Suppressing retrieval of unwanted memories reduces their later conscious recall. It is widely believed, however, that suppressed memories can continue to exert strong unconscious effects that may compromise mental health. Here we show that excluding memories from awareness not only modulates medial temporal lobe regions involved in explicit retention, but also neocortical areas underlying unconscious expressions of memory. Using repetition priming in visual perception as a model task, we found that excluding memories of visual objects from consciousness reduced their later indirect influence on perception, literally making the content of suppressed memories harder for participants to see. Critically, effective connectivity and pattern similarity analysis revealed that suppression mechanisms mediated by the right middle frontal gyrus reduced activity in neocortical areas involved in perceiving objects and targeted the neural populations most activated by reminders. The degree of inhibitory modulation of the visual cortex while people were suppressing visual memories predicted, in a later perception test, the disruption in the neural markers of sensory memory. These findings suggest a neurobiological model of how motivated forgetting affects the unconscious expression of memory that may be generalized to other types of memory content. More generally, they suggest that the century-old assumption that suppression leaves unconscious memories intact should be reconsidered.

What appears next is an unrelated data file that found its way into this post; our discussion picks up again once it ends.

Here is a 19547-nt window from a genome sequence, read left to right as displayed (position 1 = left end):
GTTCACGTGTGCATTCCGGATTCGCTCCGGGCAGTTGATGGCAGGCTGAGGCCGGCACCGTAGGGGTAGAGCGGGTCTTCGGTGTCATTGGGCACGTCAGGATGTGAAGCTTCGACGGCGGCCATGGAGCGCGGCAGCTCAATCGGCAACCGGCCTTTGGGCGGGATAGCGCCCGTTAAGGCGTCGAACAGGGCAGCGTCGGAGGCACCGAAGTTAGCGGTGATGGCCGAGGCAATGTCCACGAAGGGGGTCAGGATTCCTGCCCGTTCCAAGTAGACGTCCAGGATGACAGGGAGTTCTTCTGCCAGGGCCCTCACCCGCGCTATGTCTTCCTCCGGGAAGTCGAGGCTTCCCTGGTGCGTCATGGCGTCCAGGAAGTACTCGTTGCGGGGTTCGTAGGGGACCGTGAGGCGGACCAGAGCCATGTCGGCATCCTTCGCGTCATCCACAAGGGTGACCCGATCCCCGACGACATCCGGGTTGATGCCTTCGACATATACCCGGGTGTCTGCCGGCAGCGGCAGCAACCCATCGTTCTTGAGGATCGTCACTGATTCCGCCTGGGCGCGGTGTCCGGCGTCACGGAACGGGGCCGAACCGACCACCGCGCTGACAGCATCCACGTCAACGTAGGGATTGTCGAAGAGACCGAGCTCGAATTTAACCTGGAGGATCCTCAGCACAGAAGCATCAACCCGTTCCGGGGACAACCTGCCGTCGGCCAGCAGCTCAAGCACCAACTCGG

Wednesday, March 26, 2014
Out of Sight, Out of Mind
It has been a common supposition that suppressing conscious recall of unpleasant or traumatic memories doesn't prevent their stealthly emotionally damaging unconscious effects. Assuming this, various talk therapies attempt to elicit recall, "working through", and desensitization to, the trauma. Gagnepain at al. use now provide direct evidence that a frontal, top-down, inhibition suppresses both explicit and implicit visual cortex activities that correlate with the memories. They found that suppressing visual memories made it harder for people to later see the suppressed object compared to other recently seen objects. (Brain activity was recorded using functional magnetic resonance imaging (fMRI) while participants either thought of the object image when given its reminder word, or instead tried to stop the memory of the picture from entering their mind.) Here is their abstract: